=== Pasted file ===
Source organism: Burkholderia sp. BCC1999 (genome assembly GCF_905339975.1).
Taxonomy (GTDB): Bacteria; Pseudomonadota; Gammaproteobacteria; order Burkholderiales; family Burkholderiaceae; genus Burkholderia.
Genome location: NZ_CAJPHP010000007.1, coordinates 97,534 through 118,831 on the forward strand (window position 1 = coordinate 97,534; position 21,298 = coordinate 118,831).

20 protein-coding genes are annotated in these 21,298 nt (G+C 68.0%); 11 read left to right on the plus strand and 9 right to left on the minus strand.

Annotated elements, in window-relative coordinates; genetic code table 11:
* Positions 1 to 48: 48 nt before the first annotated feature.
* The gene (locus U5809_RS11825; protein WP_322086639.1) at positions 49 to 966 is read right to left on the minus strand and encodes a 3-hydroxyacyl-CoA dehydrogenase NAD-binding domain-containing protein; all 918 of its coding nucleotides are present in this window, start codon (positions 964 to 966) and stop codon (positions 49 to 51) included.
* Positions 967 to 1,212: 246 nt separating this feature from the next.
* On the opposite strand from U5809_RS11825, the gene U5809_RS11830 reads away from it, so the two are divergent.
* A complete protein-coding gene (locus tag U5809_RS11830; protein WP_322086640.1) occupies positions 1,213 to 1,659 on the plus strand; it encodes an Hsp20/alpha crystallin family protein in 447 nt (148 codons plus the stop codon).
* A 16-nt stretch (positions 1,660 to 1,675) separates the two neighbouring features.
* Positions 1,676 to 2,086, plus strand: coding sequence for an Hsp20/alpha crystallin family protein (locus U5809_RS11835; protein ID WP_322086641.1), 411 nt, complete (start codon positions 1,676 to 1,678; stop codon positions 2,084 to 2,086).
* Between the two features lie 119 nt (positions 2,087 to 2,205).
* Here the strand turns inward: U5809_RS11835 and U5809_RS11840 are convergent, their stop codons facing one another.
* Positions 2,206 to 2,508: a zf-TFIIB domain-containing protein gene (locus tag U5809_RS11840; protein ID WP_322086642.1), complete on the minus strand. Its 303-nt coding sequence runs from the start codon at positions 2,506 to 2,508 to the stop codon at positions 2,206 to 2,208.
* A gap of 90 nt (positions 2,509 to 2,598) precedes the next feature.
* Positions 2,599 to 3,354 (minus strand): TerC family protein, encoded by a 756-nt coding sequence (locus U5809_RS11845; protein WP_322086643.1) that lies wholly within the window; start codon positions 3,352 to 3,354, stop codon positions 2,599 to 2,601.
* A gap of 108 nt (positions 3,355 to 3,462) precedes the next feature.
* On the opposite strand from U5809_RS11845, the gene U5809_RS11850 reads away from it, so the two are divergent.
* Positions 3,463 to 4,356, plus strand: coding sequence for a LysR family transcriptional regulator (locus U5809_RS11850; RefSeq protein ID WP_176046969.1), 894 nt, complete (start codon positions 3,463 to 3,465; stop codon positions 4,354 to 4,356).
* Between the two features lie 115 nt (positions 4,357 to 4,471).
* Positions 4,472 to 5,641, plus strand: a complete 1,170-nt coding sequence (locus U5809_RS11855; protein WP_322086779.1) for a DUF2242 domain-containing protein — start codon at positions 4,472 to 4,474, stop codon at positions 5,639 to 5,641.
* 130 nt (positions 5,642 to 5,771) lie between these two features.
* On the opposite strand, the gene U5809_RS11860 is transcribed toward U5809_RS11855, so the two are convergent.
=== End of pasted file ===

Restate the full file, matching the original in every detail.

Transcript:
Source organism: Burkholderia sp. BCC1999 (genome assembly GCF_905339975.1).
Taxonomy (GTDB): Bacteria; Pseudomonadota; Gammaproteobacteria; order Burkholderiales; family Burkholderiaceae; genus Burkholderia.
Genome location: NZ_CAJPHP010000007.1, coordinates 97,534 through 118,831 on the forward strand (window position 1 = coordinate 97,534; position 21,298 = coordinate 118,831).

20 protein-coding genes are annotated in these 21,298 nt (G+C 68.0%); 11 read left to right on the plus strand and 9 right to left on the minus strand.

Annotated elements, in window-relative coordinates; genetic code table 11:
* Positions 1 to 48: 48 nt before the first annotated feature.
* The gene (locus U5809_RS11825; protein WP_322086639.1) at positions 49 to 966 is read right to left on the minus strand and encodes a 3-hydroxyacyl-CoA dehydrogenase NAD-binding domain-containing protein; all 918 of its coding nucleotides are present in this window, start codon (positions 964 to 966) and stop codon (positions 49 to 51) included.
* Positions 967 to 1,212: 246 nt separating this feature from the next.
* On the opposite strand from U5809_RS11825, the gene U5809_RS11830 reads away from it, so the two are divergent.
* A complete protein-coding gene (locus tag U5809_RS11830; protein WP_322086640.1) occupies positions 1,213 to 1,659 on the plus strand; it encodes an Hsp20/alpha crystallin family protein in 447 nt (148 codons plus the stop codon).
* A 16-nt stretch (positions 1,660 to 1,675) separates the two neighbouring features.
* Positions 1,676 to 2,086, plus strand: coding sequence for an Hsp20/alpha crystallin family protein (locus U5809_RS11835; protein ID WP_322086641.1), 411 nt, complete (start codon positions 1,676 to 1,678; stop codon positions 2,084 to 2,086).
* Between the two features lie 119 nt (positions 2,087 to 2,205).
* Here the strand turns inward: U5809_RS11835 and U5809_RS11840 are convergent, their stop codons facing one another.
* Positions 2,206 to 2,508: a zf-TFIIB domain-containing protein gene (locus tag U5809_RS11840; protein ID WP_322086642.1), complete on the minus strand. Its 303-nt coding sequence runs from the start codon at positions 2,506 to 2,508 to the stop codon at positions 2,206 to 2,208.
* A gap of 90 nt (positions 2,509 to 2,598) precedes the next feature.
* Positions 2,599 to 3,354 (minus strand): TerC family protein, encoded by a 756-nt coding sequence (locus U5809_RS11845; protein WP_322086643.1) that lies wholly within the window; start codon positions 3,352 to 3,354, stop codon positions 2,599 to 2,601.
* A gap of 108 nt (positions 3,355 to 3,462) precedes the next feature.
* On the opposite strand from U5809_RS11845, the gene U5809_RS11850 reads away from it, so the two are divergent.
* Positions 3,463 to 4,356, plus strand: coding sequence for a LysR family transcriptional regulator (locus U5809_RS11850; RefSeq protein ID WP_176046969.1), 894 nt, complete (start codon positions 3,463 to 3,465; stop codon positions 4,354 to 4,356).
* Between the two features lie 115 nt (positions 4,357 to 4,471).
* Positions 4,472 to 5,641, plus strand: a complete 1,170-nt coding sequence (locus U5809_RS11855; protein WP_322086779.1) for a DUF2242 domain-containing protein — start codon at positions 4,472 to 4,474, stop codon at positions 5,639 to 5,641.
* 130 nt (positions 5,642 to 5,771) lie between these two features.
* On the opposite strand, the gene U5809_RS11860 is transcribed toward U5809_RS11855, so the two are convergent.